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Living in the shadow of wind turbines 

Retired electrical engineer Ken Mosley, of Silverstream, feels strongly that the downsides of wind turbine farms are being shoved aside in the rush to find renewable energy sources.

He went to the trouble of paying for advertisements in Palmerston North’s paper to find out what people in Ashhurst, near Meridian’s large Te Apiti wind farm, have experienced. He writes:

THE ‘FOOTPATH Forum’ survey on the street feature “Testing the Wind: Yes to turbines: (Hutt News, 8 April) deserves to be answered by people who now live in the neighborhood of a wind turbine farm.

The people of Ashhurst in the Manawatu have lived with noise, vibration and loss of their normal mountain/hill landscape and views since 2003 when, the Te Apiti turbine farm started operating.

In October 2006 I advertised in the The Manawatu Evening Standard for residents of Ashhurst to contribute to a survey which would study any effects the Te Apiti wind farm might be having on their households. (The centre of the wind farm is 4.8km for the centre of Ashhurst). Disturbance was rated on a scale of 0 to 4, ‘0’ being listed as having no effect and ‘4’ as severe enough to make moving to another area imperative!

Ashhurst has a population of about 3,000. 22 responses were received from Ashhurst residents and four from people living in Woodville. Ther results of the survey, published last year, can be summarised:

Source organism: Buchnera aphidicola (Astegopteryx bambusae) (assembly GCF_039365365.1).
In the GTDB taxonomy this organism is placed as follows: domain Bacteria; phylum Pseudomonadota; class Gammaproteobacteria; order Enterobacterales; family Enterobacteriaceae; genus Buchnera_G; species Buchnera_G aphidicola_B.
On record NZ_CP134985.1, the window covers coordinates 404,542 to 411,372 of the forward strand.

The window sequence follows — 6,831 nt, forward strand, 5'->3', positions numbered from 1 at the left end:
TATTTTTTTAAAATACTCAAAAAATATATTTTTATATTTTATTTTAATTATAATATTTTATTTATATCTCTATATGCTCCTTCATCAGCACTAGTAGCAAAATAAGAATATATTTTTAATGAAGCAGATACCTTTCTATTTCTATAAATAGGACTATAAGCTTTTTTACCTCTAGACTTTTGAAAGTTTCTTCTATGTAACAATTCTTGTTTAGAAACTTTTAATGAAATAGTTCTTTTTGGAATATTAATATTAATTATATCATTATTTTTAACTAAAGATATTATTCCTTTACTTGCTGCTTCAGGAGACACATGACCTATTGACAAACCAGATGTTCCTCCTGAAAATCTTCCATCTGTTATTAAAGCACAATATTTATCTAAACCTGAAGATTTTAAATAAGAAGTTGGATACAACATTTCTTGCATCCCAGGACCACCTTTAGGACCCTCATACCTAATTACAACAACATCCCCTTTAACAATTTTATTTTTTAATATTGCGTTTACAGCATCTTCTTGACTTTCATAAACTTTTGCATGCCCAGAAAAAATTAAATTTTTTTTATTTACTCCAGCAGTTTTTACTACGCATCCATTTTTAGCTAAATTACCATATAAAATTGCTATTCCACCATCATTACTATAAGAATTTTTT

# Of those Ashhurst householders who responded to my questionnaire, nearly one in three (32%) suffered sleep disturbances at the maximum severity level (as defined in the survey form.

# A further one in 11 (9%) suffered sleep disturbance at the next severity level down.

# Noise and vibration rated equally as the cause of sleep deprivation as well as being thought equally responsible for internal house discomfort, 18% of respondents suffered at the maximum severity level, whilst a further 12% of households experienced the next level of severity down.

# Visual discomfort from moving turbine blades and loss of natural view was described by 17% of respondents, whilst a further 9% wrote that they thought the turbines enhanced the scenery. However, this latter group had no vibration, noise or sleep problems!

Individual comments from six householders went as follows:

Household P

Since the turbines started we have experienced two under-frequency power disturbances to our home. These were to the extent that electrical equipment was damaged. Also I have developed Tinnitus in my right ear since the turbines started. We also get tired of the continual movement of turbine blades as our home has line of sight views of at least 15 turbines from the living area of our home. The only way to escape the constant Movement is to sit in the backyard next to the house looking west. My youngest son gets constant headaches (10 years).